There is no way to console a team that just lost LeBron James. The best player of his generation served the Miami Heat in countless ways, contributing in various areas of need while simultaneously serving as the focal point of everything the team did at both ends. He could score, pass, rebound, defend inside or outside, and delay questions about the continued viability of the Big Three for as long as his performances spurred his team to victory. James didn't do enough to defeat the San Antonio Spurs last June, but falling to a squad with so many options highlighted just how reliant Miami had become on his greatness. As the Cleveland Cavaliers learned in 2010, living without LeBron can be a difficult experience. So it's something of a minor miracle that the Heat appear to be in relatively decent shape heading into 2014-15. Two members of the Big Three have returned, with Dwyane Wade making a lower rate of $31 million over two years and Chris Bosh back on a five-year, $118 million mega-deal . Neither deal looks like particularly sound business in a vacuum — Wade looked over the hill in the postseason despite purposefully sitting out games throughout the season and Bosh will be paid a massive salary when he's 35. For at least one year, though, they give the Heat hope of retaining its relevance. Wade is not close to the player he once was, but he isn't a total disaster and could regain some form now that he is back to being the unquestioned face of the franchise. Meanwhile, Bosh can return to his pre-Miami status as a franchise's top producer, a role he should be able to fill effectively. He averaged at least 22 points and 10 rebounds three times in his final four seasons in Toronto, and he's arguably added more facets to his game in his four years in Miami. Bringing back Wade and Bosh (or really just the latter) also afforded the Heat enough cachet on the market to woo Luol Deng as a replacement for James on the wing, where he figures to defend many top scorers and contribute reasonable production on offense. There's some question as to what Deng has left after years of being overworked by Tom Thibodeau and mismanaged by the Chicago Bulls' medical staff , but he's still an asset on a veteran team with two clearly superior scorers. The best way of praising the post-LeBron Heat is fairly backhanded — more than anything, they appear to be a functional basketball team. Wade and Bosh are well-respected multiple-time All-Stars who know how to play together, Deng is a very good secondary player, role players such as Udonis Haslem, Mario Chalmers, Chris Andersen, and rookie point guard Shabazz Napier seem to know what they're supposed to contribute, etc. Plus, head coach Erik Spoelstra has transitioned from a wunderkind handed the most immediately impressive free-agent haul in NBA history to a two-time champion with a deserved reputation for putting his team in a good position to succeed. The Heat are no longer championship contenders. However, their likely appearance in the postseason ensures that the franchise will not fall into obscurity any time soon, which is its own sort of success in today's NBA. The team is obviously worse, but the brand will survive. It remains to be seen how long it will be until they can leverage that image into another title. 2013-14 season in 140 characters or less: Yes one, yes two, not three, not four, not five, not six, not seven ... Did the summer help at all? Well, no, obviously not, but Pat Riley did save face. Bringing back Wade at the non-max and Bosh at all allowed the Heat to present themselves as something not entirely terrible, which in turn led to the addition of Deng, the retention of the Birdman, and a decent feeling surrounding the franchise that definitely didn't exist for the Cavs when they faced their own King-less future. Also, while trading up to draft Napier as a way of pleasing James now looks very silly, the Heat did get a promising young guard with a history of coming up big in crunch time. Again, it's not like the Heat reloaded and return as world-beaters, but they succeeded in maintaining a base level of confidence that will allow them to make moves of relevance in future seasons. That's meaningful in itself.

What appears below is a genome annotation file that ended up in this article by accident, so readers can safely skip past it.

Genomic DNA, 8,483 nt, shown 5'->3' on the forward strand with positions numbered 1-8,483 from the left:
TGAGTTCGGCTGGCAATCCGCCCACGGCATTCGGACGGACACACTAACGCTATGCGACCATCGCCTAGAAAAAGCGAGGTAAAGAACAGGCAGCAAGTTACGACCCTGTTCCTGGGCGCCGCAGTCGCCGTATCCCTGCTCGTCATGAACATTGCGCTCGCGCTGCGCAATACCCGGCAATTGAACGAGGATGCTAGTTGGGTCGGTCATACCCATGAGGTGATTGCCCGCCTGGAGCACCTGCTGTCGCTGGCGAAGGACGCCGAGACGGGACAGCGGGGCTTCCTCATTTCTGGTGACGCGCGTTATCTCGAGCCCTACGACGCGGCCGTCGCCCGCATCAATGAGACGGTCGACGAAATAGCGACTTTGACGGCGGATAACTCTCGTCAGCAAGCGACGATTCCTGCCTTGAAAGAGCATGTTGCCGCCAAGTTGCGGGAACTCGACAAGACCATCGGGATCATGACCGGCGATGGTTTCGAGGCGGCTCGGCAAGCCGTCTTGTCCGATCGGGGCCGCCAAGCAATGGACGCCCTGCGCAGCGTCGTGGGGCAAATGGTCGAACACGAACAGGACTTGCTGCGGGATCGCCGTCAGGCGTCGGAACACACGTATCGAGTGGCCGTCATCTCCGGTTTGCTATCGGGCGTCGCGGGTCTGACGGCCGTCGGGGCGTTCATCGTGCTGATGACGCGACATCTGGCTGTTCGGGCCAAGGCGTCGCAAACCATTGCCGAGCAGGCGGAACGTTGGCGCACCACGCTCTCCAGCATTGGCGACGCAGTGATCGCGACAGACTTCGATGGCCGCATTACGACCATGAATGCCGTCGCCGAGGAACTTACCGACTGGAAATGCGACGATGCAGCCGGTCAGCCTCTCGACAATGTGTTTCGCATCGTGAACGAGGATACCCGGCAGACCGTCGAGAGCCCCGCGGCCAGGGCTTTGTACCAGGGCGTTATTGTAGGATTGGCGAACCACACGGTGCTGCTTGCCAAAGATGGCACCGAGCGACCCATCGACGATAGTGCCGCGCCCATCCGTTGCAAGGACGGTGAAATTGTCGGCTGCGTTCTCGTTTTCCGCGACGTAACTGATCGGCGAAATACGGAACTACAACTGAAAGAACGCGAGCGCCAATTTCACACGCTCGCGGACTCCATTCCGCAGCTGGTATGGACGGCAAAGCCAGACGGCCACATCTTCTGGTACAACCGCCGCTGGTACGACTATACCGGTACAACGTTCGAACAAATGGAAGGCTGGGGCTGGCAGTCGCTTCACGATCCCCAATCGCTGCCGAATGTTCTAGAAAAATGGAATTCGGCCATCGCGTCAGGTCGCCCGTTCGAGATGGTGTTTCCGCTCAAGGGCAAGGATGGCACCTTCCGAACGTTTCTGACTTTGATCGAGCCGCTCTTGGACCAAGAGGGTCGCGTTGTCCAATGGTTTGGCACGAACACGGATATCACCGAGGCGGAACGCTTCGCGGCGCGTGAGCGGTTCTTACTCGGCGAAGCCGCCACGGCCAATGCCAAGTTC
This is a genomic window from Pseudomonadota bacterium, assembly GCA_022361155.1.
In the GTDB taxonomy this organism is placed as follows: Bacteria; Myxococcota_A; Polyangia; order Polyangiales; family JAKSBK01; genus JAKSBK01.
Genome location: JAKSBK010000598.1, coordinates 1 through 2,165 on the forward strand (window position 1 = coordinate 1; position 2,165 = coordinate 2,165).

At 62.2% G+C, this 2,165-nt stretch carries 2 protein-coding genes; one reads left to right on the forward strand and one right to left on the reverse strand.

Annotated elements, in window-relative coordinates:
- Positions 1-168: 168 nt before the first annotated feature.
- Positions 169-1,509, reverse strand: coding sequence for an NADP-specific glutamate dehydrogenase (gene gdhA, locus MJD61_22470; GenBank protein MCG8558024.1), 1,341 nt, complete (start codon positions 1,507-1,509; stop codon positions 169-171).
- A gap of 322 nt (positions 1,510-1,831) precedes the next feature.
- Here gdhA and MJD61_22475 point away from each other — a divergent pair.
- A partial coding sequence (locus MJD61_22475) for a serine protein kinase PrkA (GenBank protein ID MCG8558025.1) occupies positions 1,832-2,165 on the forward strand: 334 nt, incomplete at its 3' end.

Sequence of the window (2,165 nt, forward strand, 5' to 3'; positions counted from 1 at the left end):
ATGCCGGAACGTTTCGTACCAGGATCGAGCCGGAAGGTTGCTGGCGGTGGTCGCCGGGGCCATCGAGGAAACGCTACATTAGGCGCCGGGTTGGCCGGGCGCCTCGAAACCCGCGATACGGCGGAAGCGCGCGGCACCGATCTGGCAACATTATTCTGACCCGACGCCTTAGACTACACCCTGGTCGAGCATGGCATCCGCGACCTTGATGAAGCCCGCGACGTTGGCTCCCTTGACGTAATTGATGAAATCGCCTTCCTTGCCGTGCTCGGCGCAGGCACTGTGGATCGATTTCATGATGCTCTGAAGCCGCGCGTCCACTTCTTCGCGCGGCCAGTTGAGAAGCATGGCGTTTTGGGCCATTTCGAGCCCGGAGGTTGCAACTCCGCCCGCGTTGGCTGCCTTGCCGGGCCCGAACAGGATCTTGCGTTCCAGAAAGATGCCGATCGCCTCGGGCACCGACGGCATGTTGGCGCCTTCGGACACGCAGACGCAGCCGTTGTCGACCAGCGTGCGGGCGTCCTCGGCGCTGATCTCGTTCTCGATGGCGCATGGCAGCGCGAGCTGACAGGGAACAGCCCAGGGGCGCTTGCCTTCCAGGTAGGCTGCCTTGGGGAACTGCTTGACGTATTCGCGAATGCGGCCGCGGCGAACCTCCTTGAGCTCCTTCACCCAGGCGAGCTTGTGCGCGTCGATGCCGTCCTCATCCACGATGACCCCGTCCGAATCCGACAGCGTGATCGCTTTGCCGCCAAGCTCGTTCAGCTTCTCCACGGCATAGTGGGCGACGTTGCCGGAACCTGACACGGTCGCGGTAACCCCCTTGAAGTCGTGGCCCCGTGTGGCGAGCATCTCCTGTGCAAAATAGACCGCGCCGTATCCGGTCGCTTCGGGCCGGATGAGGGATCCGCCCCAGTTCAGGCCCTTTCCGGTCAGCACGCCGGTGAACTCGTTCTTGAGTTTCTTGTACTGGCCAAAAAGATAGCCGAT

The Scoop: None.
Oct 3 12:20 ET
News (various sources)
Heat beat Spurs 111-108 in overtime (The Associated Press) (2 Days Ago | courtesy: The Associated Press) SAN ANTONIO (AP) -- Rookie Shabazz Napier had 25 points, including four free throws in the final minute, and Miami held on for a 111-108 overtime victory over San Antonio on Saturday night in the teams' first meeting since the Spurs routed the Heat in the NBA Finals. More...